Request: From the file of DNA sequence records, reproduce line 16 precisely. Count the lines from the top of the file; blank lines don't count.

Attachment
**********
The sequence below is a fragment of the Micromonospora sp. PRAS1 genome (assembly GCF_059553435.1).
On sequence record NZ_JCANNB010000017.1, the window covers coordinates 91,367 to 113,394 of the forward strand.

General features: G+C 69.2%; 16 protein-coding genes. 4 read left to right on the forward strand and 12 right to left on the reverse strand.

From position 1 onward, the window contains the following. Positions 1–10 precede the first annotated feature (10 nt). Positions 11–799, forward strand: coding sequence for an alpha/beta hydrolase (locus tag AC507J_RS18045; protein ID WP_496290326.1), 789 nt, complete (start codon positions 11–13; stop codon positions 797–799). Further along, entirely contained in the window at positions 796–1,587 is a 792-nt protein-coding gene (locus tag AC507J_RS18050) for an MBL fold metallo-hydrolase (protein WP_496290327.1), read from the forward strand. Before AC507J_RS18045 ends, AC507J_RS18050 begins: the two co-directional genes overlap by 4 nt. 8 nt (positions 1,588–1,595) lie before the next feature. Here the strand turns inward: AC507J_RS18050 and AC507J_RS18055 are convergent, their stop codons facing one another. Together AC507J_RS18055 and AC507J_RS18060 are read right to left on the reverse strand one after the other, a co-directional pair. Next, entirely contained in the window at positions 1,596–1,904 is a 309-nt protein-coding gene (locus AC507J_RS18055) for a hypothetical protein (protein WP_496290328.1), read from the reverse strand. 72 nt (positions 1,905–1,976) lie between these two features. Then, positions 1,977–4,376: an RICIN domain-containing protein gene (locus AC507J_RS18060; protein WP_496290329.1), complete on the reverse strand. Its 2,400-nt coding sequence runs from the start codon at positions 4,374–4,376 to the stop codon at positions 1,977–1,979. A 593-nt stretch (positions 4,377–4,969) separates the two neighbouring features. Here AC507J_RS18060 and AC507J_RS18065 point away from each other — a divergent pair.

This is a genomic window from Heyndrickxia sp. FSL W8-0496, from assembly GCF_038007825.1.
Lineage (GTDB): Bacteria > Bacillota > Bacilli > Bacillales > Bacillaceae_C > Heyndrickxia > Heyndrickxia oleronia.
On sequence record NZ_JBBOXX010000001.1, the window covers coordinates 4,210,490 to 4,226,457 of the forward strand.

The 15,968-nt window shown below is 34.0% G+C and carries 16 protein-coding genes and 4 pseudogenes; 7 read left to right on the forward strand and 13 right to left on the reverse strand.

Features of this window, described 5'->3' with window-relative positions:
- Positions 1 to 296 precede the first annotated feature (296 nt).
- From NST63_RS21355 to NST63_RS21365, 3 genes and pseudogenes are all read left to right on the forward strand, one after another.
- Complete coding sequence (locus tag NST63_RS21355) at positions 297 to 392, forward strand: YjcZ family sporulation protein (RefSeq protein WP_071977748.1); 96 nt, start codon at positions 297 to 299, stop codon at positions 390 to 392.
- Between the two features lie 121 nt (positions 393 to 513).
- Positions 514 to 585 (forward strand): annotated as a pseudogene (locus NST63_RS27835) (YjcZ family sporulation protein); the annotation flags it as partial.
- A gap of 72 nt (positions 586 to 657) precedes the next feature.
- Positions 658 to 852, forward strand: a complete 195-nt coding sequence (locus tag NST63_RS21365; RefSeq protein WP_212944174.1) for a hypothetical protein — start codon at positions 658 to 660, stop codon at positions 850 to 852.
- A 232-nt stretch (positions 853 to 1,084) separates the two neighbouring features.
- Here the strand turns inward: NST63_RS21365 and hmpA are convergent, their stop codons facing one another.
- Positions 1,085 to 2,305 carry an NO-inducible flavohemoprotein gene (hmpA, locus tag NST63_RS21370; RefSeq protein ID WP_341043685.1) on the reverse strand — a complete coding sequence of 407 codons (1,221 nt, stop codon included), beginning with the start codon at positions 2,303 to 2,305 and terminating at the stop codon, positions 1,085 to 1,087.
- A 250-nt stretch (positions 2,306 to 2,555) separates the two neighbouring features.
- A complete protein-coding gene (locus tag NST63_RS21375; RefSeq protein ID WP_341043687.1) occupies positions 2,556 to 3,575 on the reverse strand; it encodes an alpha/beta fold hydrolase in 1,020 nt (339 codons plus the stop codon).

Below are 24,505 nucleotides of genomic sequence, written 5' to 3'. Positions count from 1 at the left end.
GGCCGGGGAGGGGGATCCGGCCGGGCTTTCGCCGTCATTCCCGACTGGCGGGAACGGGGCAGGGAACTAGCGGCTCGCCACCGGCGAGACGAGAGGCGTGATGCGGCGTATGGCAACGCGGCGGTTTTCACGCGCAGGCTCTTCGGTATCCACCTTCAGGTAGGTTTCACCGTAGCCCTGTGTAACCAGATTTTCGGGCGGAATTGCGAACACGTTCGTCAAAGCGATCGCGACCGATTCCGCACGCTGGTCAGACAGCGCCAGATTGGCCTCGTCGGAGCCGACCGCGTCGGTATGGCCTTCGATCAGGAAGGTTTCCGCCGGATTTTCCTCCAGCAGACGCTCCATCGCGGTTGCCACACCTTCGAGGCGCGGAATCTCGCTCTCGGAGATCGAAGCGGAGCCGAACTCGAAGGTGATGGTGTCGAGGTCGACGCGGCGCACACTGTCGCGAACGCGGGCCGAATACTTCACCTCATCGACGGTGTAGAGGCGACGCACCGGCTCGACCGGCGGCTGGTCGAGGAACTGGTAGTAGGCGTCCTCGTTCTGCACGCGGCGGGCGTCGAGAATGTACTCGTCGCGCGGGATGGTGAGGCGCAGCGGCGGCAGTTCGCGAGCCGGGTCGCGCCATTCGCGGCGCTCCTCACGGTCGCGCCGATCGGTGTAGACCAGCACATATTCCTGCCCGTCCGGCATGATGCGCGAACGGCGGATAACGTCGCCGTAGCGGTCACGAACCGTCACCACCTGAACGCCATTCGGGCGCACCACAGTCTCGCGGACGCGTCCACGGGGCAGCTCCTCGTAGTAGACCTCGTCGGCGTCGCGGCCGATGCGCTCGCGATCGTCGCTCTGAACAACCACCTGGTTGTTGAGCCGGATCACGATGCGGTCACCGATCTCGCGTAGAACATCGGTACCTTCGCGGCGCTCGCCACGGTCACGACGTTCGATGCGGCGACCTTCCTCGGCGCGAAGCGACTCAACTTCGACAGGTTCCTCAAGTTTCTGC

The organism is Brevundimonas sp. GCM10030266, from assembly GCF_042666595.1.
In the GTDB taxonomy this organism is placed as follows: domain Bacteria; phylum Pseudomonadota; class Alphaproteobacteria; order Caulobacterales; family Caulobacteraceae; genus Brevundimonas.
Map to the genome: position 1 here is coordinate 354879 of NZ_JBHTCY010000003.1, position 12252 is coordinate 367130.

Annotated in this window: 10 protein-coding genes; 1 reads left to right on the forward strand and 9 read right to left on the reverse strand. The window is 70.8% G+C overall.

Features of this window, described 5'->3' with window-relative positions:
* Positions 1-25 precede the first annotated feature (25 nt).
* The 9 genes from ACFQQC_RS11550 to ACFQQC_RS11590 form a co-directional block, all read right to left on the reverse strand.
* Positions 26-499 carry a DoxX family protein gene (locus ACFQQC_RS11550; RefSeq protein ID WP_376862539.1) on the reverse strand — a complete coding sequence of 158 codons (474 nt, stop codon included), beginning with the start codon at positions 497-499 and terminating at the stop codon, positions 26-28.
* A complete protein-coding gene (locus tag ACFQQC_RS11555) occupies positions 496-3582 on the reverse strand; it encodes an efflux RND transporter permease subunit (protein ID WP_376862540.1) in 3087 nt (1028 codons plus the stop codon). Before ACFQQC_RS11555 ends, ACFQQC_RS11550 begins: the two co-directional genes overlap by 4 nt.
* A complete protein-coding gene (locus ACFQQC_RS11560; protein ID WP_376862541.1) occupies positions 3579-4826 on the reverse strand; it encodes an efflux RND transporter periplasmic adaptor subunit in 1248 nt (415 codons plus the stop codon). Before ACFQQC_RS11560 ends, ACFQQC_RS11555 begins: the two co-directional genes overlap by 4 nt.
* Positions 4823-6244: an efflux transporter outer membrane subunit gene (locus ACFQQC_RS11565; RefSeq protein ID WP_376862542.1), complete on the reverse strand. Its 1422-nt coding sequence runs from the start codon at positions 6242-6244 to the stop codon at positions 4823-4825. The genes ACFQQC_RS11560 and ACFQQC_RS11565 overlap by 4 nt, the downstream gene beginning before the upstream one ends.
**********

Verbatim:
- Positions 658 to 852, forward strand: a complete 195-nt coding sequence (locus tag NST63_RS21365; RefSeq protein WP_212944174.1) for a hypothetical protein — start codon at positions 658 to 660, stop codon at positions 850 to 852.